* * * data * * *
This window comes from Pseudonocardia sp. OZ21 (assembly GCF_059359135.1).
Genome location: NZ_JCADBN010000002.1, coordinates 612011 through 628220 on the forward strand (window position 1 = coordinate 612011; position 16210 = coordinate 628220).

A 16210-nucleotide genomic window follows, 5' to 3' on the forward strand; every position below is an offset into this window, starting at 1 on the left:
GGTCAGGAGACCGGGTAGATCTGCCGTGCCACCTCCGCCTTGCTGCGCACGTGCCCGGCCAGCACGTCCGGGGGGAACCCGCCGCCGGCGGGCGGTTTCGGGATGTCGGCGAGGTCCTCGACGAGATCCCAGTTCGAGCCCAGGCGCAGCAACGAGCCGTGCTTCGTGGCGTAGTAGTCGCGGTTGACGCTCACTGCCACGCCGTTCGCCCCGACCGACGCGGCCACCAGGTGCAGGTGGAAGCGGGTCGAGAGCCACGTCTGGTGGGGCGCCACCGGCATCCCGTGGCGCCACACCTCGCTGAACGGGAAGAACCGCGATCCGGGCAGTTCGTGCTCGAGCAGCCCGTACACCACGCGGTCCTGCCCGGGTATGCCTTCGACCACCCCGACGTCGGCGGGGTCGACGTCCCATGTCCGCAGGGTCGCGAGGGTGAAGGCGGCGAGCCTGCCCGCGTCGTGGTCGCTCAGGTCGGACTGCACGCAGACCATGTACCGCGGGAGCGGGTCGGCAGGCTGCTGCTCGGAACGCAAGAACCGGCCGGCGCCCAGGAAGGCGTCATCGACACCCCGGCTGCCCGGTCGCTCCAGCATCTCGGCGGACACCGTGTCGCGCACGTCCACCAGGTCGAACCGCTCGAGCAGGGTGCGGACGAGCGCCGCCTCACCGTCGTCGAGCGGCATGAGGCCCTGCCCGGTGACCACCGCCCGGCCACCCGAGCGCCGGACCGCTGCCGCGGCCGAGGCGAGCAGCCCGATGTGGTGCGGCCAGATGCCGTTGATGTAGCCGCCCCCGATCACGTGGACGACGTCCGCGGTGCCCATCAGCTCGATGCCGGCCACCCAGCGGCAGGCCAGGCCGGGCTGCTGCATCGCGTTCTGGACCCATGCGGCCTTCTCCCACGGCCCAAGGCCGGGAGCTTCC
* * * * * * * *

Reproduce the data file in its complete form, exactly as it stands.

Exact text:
This window comes from Pseudonocardia sp. OZ21 (assembly GCF_059359135.1).
Genome location: NZ_JCADBN010000002.1, coordinates 612011 through 628220 on the forward strand (window position 1 = coordinate 612011; position 16210 = coordinate 628220).

A 16210-nucleotide genomic window follows, 5' to 3' on the forward strand; every position below is an offset into this window, starting at 1 on the left:
GGTCAGGAGACCGGGTAGATCTGCCGTGCCACCTCCGCCTTGCTGCGCACGTGCCCGGCCAGCACGTCCGGGGGGAACCCGCCGCCGGCGGGCGGTTTCGGGATGTCGGCGAGGTCCTCGACGAGATCCCAGTTCGAGCCCAGGCGCAGCAACGAGCCGTGCTTCGTGGCGTAGTAGTCGCGGTTGACGCTCACTGCCACGCCGTTCGCCCCGACCGACGCGGCCACCAGGTGCAGGTGGAAGCGGGTCGAGAGCCACGTCTGGTGGGGCGCCACCGGCATCCCGTGGCGCCACACCTCGCTGAACGGGAAGAACCGCGATCCGGGCAGTTCGTGCTCGAGCAGCCCGTACACCACGCGGTCCTGCCCGGGTATGCCTTCGACCACCCCGACGTCGGCGGGGTCGACGTCCCATGTCCGCAGGGTCGCGAGGGTGAAGGCGGCGAGCCTGCCCGCGTCGTGGTCGCTCAGGTCGGACTGCACGCAGACCATGTACCGCGGGAGCGGGTCGGCAGGCTGCTGCTCGGAACGCAAGAACCGGCCGGCGCCCAGGAAGGCGTCATCGACACCCCGGCTGCCCGGTCGCTCCAGCATCTCGGCGGACACCGTGTCGCGCACGTCCACCAGGTCGAACCGCTCGAGCAGGGTGCGGACGAGCGCCGCCTCACCGTCGTCGAGCGGCATGAGGCCCTGCCCGGTGACCACCGCCCGGCCACCCGAGCGCCGGACCGCTGCCGCGGCCGAGGCGAGCAGCCCGATGTGGTGCGGCCAGATGCCGTTGATGTAGCCGCCCCCGATCACGTGGACGACGTCCGCGGTGCCCATCAGCTCGATGCCGGCCACCCAGCGGCAGGCCAGGCCGGGCTGCTGCATCGCGTTCTGGACCCATGCGGCCTTCTCCCACGGCCCAAGGCCGGGAGCTTCC